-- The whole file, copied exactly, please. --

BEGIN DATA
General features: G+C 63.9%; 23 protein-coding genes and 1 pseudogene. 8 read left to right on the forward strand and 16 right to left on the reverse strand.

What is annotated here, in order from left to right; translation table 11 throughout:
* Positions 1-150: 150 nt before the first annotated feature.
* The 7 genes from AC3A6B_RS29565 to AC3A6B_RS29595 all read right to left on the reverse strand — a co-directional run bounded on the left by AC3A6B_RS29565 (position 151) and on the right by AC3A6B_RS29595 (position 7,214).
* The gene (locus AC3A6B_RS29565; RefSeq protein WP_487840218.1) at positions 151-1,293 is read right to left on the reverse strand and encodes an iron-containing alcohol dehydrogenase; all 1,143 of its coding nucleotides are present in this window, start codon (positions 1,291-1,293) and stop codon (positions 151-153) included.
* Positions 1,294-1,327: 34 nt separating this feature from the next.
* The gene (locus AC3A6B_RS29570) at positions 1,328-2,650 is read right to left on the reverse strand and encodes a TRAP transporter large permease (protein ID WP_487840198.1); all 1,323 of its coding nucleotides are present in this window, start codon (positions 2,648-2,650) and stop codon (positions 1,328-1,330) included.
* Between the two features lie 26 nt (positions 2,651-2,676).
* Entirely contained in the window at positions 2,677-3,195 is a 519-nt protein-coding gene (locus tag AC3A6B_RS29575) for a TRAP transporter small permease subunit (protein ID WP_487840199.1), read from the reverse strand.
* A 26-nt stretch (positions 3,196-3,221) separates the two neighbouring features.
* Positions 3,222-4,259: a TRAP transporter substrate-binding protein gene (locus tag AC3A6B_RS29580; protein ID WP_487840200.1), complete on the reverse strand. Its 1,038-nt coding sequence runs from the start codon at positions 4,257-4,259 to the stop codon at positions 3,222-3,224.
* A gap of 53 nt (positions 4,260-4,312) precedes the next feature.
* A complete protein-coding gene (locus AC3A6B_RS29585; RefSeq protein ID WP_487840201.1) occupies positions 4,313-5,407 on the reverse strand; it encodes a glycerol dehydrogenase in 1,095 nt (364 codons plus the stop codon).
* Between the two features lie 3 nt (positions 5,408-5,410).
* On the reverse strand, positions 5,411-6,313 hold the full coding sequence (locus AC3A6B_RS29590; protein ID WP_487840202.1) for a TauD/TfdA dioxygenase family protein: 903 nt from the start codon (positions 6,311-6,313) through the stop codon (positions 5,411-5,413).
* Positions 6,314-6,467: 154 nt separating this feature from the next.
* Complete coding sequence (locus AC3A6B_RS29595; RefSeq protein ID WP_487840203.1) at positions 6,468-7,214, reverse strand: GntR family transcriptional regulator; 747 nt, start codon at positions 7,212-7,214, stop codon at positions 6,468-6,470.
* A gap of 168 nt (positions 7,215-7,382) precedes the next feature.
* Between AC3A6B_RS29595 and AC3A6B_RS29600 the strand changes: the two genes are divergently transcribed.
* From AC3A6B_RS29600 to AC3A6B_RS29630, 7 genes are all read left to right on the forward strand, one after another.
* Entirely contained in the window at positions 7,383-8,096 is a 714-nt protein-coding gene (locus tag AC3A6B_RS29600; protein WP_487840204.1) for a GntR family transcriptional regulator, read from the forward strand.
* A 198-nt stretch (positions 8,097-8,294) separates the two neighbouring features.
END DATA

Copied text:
General features: G+C 63.9%; 23 protein-coding genes and 1 pseudogene. 8 read left to right on the forward strand and 16 right to left on the reverse strand.

What is annotated here, in order from left to right; translation table 11 throughout:
* Positions 1-150: 150 nt before the first annotated feature.
* The 7 genes from AC3A6B_RS29565 to AC3A6B_RS29595 all read right to left on the reverse strand — a co-directional run bounded on the left by AC3A6B_RS29565 (position 151) and on the right by AC3A6B_RS29595 (position 7,214).
* The gene (locus AC3A6B_RS29565; RefSeq protein WP_487840218.1) at positions 151-1,293 is read right to left on the reverse strand and encodes an iron-containing alcohol dehydrogenase; all 1,143 of its coding nucleotides are present in this window, start codon (positions 1,291-1,293) and stop codon (positions 151-153) included.
* Positions 1,294-1,327: 34 nt separating this feature from the next.
* The gene (locus AC3A6B_RS29570) at positions 1,328-2,650 is read right to left on the reverse strand and encodes a TRAP transporter large permease (protein ID WP_487840198.1); all 1,323 of its coding nucleotides are present in this window, start codon (positions 2,648-2,650) and stop codon (positions 1,328-1,330) included.
* Between the two features lie 26 nt (positions 2,651-2,676).
* Entirely contained in the window at positions 2,677-3,195 is a 519-nt protein-coding gene (locus tag AC3A6B_RS29575) for a TRAP transporter small permease subunit (protein ID WP_487840199.1), read from the reverse strand.
* A 26-nt stretch (positions 3,196-3,221) separates the two neighbouring features.
* Positions 3,222-4,259: a TRAP transporter substrate-binding protein gene (locus tag AC3A6B_RS29580; protein ID WP_487840200.1), complete on the reverse strand. Its 1,038-nt coding sequence runs from the start codon at positions 4,257-4,259 to the stop codon at positions 3,222-3,224.
* A gap of 53 nt (positions 4,260-4,312) precedes the next feature.
* A complete protein-coding gene (locus AC3A6B_RS29585; RefSeq protein ID WP_487840201.1) occupies positions 4,313-5,407 on the reverse strand; it encodes a glycerol dehydrogenase in 1,095 nt (364 codons plus the stop codon).
* Between the two features lie 3 nt (positions 5,408-5,410).
* On the reverse strand, positions 5,411-6,313 hold the full coding sequence (locus AC3A6B_RS29590; protein ID WP_487840202.1) for a TauD/TfdA dioxygenase family protein: 903 nt from the start codon (positions 6,311-6,313) through the stop codon (positions 5,411-5,413).
* Positions 6,314-6,467: 154 nt separating this feature from the next.
* Complete coding sequence (locus AC3A6B_RS29595; RefSeq protein ID WP_487840203.1) at positions 6,468-7,214, reverse strand: GntR family transcriptional regulator; 747 nt, start codon at positions 7,212-7,214, stop codon at positions 6,468-6,470.
* A gap of 168 nt (positions 7,215-7,382) precedes the next feature.
* Between AC3A6B_RS29595 and AC3A6B_RS29600 the strand changes: the two genes are divergently transcribed.
* From AC3A6B_RS29600 to AC3A6B_RS29630, 7 genes are all read left to right on the forward strand, one after another.
* Entirely contained in the window at positions 7,383-8,096 is a 714-nt protein-coding gene (locus tag AC3A6B_RS29600; protein WP_487840204.1) for a GntR family transcriptional regulator, read from the forward strand.
* A 198-nt stretch (positions 8,097-8,294) separates the two neighbouring features.